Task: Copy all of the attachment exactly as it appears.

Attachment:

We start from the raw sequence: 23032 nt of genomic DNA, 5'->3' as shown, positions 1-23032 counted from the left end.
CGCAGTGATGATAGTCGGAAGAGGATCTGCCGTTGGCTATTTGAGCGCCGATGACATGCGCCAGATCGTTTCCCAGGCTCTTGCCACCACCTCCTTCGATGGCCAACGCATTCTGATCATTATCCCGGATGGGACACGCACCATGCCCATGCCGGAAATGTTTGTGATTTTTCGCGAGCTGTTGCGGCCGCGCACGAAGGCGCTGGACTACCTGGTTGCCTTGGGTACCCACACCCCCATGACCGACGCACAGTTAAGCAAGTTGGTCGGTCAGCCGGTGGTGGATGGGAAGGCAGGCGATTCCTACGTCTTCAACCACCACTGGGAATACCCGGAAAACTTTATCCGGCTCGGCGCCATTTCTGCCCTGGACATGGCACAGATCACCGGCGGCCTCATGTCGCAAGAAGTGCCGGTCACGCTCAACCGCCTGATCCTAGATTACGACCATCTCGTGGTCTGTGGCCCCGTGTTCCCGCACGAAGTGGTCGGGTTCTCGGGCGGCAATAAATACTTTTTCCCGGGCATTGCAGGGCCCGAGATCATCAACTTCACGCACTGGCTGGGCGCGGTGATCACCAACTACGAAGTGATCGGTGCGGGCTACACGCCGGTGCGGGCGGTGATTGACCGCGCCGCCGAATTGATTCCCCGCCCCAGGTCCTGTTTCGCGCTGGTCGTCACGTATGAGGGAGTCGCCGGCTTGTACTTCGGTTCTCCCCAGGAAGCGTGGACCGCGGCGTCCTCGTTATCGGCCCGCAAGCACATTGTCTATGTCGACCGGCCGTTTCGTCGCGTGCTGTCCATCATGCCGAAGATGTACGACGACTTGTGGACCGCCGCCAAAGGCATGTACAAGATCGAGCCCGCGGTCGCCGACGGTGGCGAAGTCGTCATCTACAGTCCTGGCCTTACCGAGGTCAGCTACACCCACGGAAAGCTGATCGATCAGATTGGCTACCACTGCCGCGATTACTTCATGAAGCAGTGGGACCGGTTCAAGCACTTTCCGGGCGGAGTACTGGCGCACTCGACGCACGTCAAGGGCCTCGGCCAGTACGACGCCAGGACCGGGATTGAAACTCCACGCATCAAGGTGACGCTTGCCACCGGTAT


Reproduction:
We start from the raw sequence: 23032 nt of genomic DNA, 5'->3' as shown, positions 1-23032 counted from the left end.
CGCAGTGATGATAGTCGGAAGAGGATCTGCCGTTGGCTATTTGAGCGCCGATGACATGCGCCAGATCGTTTCCCAGGCTCTTGCCACCACCTCCTTCGATGGCCAACGCATTCTGATCATTATCCCGGATGGGACACGCACCATGCCCATGCCGGAAATGTTTGTGATTTTTCGCGAGCTGTTGCGGCCGCGCACGAAGGCGCTGGACTACCTGGTTGCCTTGGGTACCCACACCCCCATGACCGACGCACAGTTAAGCAAGTTGGTCGGTCAGCCGGTGGTGGATGGGAAGGCAGGCGATTCCTACGTCTTCAACCACCACTGGGAATACCCGGAAAACTTTATCCGGCTCGGCGCCATTTCTGCCCTGGACATGGCACAGATCACCGGCGGCCTCATGTCGCAAGAAGTGCCGGTCACGCTCAACCGCCTGATCCTAGATTACGACCATCTCGTGGTCTGTGGCCCCGTGTTCCCGCACGAAGTGGTCGGGTTCTCGGGCGGCAATAAATACTTTTTCCCGGGCATTGCAGGGCCCGAGATCATCAACTTCACGCACTGGCTGGGCGCGGTGATCACCAACTACGAAGTGATCGGTGCGGGCTACACGCCGGTGCGGGCGGTGATTGACCGCGCCGCCGAATTGATTCCCCGCCCCAGGTCCTGTTTCGCGCTGGTCGTCACGTATGAGGGAGTCGCCGGCTTGTACTTCGGTTCTCCCCAGGAAGCGTGGACCGCGGCGTCCTCGTTATCGGCCCGCAAGCACATTGTCTATGTCGACCGGCCGTTTCGTCGCGTGCTGTCCATCATGCCGAAGATGTACGACGACTTGTGGACCGCCGCCAAAGGCATGTACAAGATCGAGCCCGCGGTCGCCGACGGTGGCGAAGTCGTCATCTACAGTCCTGGCCTTACCGAGGTCAGCTACACCCACGGAAAGCTGATCGATCAGATTGGCTACCACTGCCGCGATTACTTCATGAAGCAGTGGGACCGGTTCAAGCACTTTCCGGGCGGAGTACTGGCGCACTCGACGCACGTCAAGGGCCTCGGCCAGTACGACGCCAGGACCGGGATTGAAACTCCACGCATCAAGGTGACGCTTGCCACCGGTAT